The hepatitis C virus or HCV is a virus that attacks the cells of the liver and causes acute and chronic inflammation of this vital organ. About 15-45% of patients eliminate the virus spontaneously within half a year of the infection without any medication. The rest will develop a chronic infection with HCV and, after 20 years of infection, the risk of liver cirrhosis can be 15-30%.
In general, this disease affects more than 70 million people around the world. HCV is a virus transmitted by blood. The most common forms of infection can occur when sharing injection equipment with drug users, transfusion of blood and blood products not selected and inadequate sterilization of medical equipment.
The hepatitis C virus can also be transmitted from an infected mother to her baby, but it is less common. The virus is not transmitted, however, through breast milk, hugging, kissing or sharing beverages and food.
Are there treatments for the hepatitis C virus?
The World Health Organization recommends medications with direct-acting antivirals, such as the combination of sofosbuvir, daclatasvir and sofosbuvir / ledipasvir.
There are 6 genotypes of the hepatitis C virus and they react differently to the treatment. Currently, antiviral treatments can cure more than 95% of patients with hepatitis C infection, usually within 12 weeks, but access to diagnosis and medicine remains limited. Meanwhile, ribavirin and pegylated interferon continue to have a very restricted role in certain situationsone. Unfortunately, the most common side effects are nausea, anorexia, insomnia, fatigue, headache, depressive symptoms and weight loss.
Are there alternative treatments?
In 2008, it was the Department of Medicine at the University of Ottawa that stressed that the use of oral cannabinoid drugs could help HCV patients treated with interferon and ribavirin by allowing people to stabilize weight loss a month after the start . Anorexia and nausea were managed effectively, which could lead to decreased weight loss.
Cannabinoids work by activating two main receptors, the cannabinoid receptor CB1 and CB2. CB1 is widely distributed in the central and peripheral nervous system (the basal ganglia, the cerebellum, and the hippocampus). This location contributes to the observed benefit.
In 2006, a study conducted by the Department of Medicine at the University of California previously demonstrated that moderate cannabis use reduced treatment interruption of interferon / ribavirin combination therapy through improvements in the management of symptoms. In addition, cannabis increased the sustained virological response (SVR) in patients with HCV. Both marijuana and ribavirin are metabolized by the same family of proteins, the cytochrome P450 system. However, these were not evaluated.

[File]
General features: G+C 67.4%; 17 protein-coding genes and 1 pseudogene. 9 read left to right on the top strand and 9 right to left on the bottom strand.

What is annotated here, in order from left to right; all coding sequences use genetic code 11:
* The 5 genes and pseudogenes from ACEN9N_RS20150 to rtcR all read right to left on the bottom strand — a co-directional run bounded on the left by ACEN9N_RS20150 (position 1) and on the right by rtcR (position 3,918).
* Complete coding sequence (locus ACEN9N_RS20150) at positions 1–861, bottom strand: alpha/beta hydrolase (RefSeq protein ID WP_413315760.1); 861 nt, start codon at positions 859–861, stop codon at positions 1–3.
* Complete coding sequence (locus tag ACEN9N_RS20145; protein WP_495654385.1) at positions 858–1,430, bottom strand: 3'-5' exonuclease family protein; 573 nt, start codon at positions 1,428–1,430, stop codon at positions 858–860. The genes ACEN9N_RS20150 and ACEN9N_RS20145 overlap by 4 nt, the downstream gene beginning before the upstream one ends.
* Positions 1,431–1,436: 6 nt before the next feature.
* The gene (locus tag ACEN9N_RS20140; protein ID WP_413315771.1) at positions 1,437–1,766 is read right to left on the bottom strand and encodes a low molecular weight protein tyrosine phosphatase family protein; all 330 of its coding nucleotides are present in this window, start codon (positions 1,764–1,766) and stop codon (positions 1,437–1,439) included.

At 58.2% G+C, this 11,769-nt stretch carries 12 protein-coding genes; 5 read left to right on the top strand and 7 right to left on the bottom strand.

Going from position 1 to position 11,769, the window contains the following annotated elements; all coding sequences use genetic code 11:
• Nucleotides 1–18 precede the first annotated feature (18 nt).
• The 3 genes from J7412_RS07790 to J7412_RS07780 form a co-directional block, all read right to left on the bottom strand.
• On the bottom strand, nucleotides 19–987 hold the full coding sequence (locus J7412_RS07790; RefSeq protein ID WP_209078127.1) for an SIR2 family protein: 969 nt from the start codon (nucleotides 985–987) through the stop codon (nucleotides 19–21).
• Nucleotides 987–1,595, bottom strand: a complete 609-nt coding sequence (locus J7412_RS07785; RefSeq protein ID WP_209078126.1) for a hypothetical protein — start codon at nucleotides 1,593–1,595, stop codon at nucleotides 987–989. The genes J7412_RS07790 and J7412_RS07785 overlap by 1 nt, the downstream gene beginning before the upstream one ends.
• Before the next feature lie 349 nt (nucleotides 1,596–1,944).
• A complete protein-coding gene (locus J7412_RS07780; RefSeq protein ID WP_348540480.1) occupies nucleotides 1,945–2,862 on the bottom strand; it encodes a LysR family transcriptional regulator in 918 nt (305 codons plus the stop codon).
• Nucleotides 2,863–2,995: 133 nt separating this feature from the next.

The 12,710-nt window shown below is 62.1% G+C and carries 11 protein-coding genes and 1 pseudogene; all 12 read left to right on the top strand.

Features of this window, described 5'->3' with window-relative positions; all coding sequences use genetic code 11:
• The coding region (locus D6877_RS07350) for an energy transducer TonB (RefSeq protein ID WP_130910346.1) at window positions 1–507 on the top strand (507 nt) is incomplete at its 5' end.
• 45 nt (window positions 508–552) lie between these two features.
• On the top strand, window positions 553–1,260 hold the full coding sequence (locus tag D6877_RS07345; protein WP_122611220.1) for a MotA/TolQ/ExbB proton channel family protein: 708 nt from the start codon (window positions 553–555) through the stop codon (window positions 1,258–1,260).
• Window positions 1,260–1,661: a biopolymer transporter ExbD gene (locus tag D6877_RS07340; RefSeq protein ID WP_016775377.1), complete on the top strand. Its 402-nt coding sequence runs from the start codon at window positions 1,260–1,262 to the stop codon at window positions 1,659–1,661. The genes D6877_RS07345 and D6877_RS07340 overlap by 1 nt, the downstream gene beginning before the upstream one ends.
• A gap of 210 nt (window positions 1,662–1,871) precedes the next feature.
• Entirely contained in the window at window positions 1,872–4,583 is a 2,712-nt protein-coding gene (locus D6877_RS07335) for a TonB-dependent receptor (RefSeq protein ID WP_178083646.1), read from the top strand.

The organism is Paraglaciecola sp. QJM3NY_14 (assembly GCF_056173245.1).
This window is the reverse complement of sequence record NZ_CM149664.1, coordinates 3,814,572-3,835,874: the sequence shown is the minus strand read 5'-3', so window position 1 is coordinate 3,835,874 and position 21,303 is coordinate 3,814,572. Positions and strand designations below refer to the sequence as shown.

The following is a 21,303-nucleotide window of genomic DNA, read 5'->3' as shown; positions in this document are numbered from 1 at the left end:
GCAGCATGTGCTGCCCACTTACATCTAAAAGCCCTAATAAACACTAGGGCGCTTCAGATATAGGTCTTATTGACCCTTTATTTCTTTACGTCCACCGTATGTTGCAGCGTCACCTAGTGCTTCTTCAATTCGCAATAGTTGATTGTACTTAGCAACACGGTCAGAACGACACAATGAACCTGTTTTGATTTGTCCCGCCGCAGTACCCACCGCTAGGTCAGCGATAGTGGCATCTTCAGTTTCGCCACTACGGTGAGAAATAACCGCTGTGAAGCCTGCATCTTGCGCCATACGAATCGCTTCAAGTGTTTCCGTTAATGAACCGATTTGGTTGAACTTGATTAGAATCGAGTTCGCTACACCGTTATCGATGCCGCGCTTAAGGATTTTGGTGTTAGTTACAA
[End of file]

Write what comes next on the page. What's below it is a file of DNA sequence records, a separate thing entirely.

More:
In 2014, a study conducted by the University of Sydney showed that lipid metabolism is closely related to the replication of the hepatitis C virus (HCV) and that the cannabinoid receptor 1 (CB1) mediates the state of equilibrium of the lipids in the liver. In patients with chronic hepatitis C virus, the CB1 receptor is overexpressed. Interestingly, in this preclinical study, the blockade of CB1 by an antagonist inhibited the replication of HCV, the viral protein, the infectivity of the virus and the production of new virus particles. In addition, this effect stimulated genes that promoted the oxidation of lipids and reduced the expression of pro-lipogenic genes. This may be due to the activation of AMPK and may represent a completely new class of drug with activity against HCV, but more clinical research is required.
In 2017, a new study by Dr. Lowe of the Maryland School of Medicine revealed that Cannabidiol (CBD) for the treatment of viral hepatitis has important properties that could be effective against the hepatitis C virus. The researchers combined CBD with HCV under laboratory conditions and were able to demonstrate that the CBD inhibited the reproduction of HCV in 86.4%. Sofosbuvir and interferon were used as positive controls (to compare the same effectiveness). CBD activates the CB2 receptor and induces apoptosis (a form of programmed cell death) in splenocytes and thymocytes that inhibit the proliferation of T cells and macrophages that are responsible for inducing the release of proinflammatory proteins or attacking liver cells.
"It is known that CB2 receptor activation modulates immune responses to viral infection and suppresses inflammation." In addition, one of the consequences of untreated viral hepatitis is hepatic fibrosis, which is the formation of scar tissue in reaction to a liver injury by the activation of hepatic stellate cells (HSC). It has been shown that CBD induces apoptosis in activated HSC. Based on these results, CBD has potential as a combination therapy with antiviral drugs currently existing. However, more clinical studies are needed.
Contradictions between the different studies
Despite the positive results shown in previous studies, there are also studies that show the negative effects of cannabinoid use in the treatment of hepatitis C.